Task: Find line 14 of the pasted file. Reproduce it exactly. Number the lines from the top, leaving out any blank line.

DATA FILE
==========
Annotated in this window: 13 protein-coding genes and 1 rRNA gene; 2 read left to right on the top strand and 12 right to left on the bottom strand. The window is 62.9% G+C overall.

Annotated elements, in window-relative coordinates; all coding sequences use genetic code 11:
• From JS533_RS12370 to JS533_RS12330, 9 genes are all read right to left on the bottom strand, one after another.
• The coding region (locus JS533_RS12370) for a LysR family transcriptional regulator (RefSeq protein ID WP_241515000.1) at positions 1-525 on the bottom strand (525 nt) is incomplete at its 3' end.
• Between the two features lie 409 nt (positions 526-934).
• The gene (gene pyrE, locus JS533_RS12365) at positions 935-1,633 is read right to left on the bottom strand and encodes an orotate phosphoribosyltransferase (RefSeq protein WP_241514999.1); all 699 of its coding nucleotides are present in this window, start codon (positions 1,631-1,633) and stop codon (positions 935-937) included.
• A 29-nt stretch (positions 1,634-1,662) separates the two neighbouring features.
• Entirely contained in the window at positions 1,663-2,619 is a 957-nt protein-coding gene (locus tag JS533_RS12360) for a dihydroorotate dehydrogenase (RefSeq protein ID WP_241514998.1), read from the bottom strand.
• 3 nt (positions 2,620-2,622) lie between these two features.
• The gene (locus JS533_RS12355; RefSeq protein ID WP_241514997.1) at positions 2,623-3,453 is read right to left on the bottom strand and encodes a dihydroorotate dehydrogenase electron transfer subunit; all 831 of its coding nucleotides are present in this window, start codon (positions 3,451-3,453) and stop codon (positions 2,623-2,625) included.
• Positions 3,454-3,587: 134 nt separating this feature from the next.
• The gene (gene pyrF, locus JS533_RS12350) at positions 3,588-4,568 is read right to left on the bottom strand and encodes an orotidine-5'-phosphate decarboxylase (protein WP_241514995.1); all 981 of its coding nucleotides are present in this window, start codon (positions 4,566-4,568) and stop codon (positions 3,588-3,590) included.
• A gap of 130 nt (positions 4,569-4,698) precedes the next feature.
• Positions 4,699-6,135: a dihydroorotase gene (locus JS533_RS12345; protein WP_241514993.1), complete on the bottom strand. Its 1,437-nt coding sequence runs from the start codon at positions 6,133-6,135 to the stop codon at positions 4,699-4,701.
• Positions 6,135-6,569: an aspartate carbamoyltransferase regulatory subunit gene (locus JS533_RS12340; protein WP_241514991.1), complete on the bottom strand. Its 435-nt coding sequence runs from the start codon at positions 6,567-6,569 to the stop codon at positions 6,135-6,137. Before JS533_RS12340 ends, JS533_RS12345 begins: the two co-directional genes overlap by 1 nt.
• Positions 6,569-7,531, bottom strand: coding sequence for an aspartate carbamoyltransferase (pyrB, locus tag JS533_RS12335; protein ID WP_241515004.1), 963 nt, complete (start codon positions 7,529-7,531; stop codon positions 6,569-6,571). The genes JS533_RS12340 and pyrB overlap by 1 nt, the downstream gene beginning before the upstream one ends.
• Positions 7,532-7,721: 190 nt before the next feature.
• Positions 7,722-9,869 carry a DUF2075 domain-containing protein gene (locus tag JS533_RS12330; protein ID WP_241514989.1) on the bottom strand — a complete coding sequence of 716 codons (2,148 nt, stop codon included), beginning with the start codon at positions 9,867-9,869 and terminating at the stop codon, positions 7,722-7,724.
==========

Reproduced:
• Positions 4,699-6,135: a dihydroorotase gene (locus JS533_RS12345; protein WP_241514993.1), complete on the bottom strand. Its 1,437-nt coding sequence runs from the start codon at positions 6,133-6,135 to the stop codon at positions 4,699-4,701.